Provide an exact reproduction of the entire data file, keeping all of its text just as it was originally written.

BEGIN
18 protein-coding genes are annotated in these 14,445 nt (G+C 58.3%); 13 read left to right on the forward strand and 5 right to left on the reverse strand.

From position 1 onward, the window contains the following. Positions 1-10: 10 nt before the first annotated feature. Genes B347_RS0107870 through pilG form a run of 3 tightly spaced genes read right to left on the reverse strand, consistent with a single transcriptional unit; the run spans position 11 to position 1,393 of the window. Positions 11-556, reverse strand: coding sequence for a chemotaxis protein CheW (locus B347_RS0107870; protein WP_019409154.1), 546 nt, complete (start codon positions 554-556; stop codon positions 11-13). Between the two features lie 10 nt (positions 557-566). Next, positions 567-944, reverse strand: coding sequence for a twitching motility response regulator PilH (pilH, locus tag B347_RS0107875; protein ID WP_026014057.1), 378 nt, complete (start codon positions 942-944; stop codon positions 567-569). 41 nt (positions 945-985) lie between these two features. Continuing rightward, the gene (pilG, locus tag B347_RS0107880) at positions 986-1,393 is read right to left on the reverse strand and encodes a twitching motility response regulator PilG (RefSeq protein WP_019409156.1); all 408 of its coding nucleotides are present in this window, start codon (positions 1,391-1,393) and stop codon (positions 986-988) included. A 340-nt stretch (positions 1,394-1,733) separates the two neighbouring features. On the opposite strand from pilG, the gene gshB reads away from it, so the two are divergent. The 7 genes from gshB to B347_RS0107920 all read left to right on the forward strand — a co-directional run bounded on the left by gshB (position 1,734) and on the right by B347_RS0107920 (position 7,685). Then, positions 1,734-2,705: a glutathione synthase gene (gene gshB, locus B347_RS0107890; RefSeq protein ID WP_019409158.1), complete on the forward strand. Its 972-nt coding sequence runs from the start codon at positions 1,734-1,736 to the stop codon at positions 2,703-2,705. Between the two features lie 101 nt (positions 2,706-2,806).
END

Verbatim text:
18 protein-coding genes are annotated in these 14,445 nt (G+C 58.3%); 13 read left to right on the forward strand and 5 right to left on the reverse strand.

From position 1 onward, the window contains the following. Positions 1-10: 10 nt before the first annotated feature. Genes B347_RS0107870 through pilG form a run of 3 tightly spaced genes read right to left on the reverse strand, consistent with a single transcriptional unit; the run spans position 11 to position 1,393 of the window. Positions 11-556, reverse strand: coding sequence for a chemotaxis protein CheW (locus B347_RS0107870; protein WP_019409154.1), 546 nt, complete (start codon positions 554-556; stop codon positions 11-13). Between the two features lie 10 nt (positions 557-566). Next, positions 567-944, reverse strand: coding sequence for a twitching motility response regulator PilH (pilH, locus tag B347_RS0107875; protein ID WP_026014057.1), 378 nt, complete (start codon positions 942-944; stop codon positions 567-569). 41 nt (positions 945-985) lie between these two features. Continuing rightward, the gene (pilG, locus tag B347_RS0107880) at positions 986-1,393 is read right to left on the reverse strand and encodes a twitching motility response regulator PilG (RefSeq protein WP_019409156.1); all 408 of its coding nucleotides are present in this window, start codon (positions 1,391-1,393) and stop codon (positions 986-988) included. A 340-nt stretch (positions 1,394-1,733) separates the two neighbouring features. On the opposite strand from pilG, the gene gshB reads away from it, so the two are divergent. The 7 genes from gshB to B347_RS0107920 all read left to right on the forward strand — a co-directional run bounded on the left by gshB (position 1,734) and on the right by B347_RS0107920 (position 7,685). Then, positions 1,734-2,705: a glutathione synthase gene (gene gshB, locus B347_RS0107890; RefSeq protein ID WP_019409158.1), complete on the forward strand. Its 972-nt coding sequence runs from the start codon at positions 1,734-1,736 to the stop codon at positions 2,703-2,705. Between the two features lie 101 nt (positions 2,706-2,806).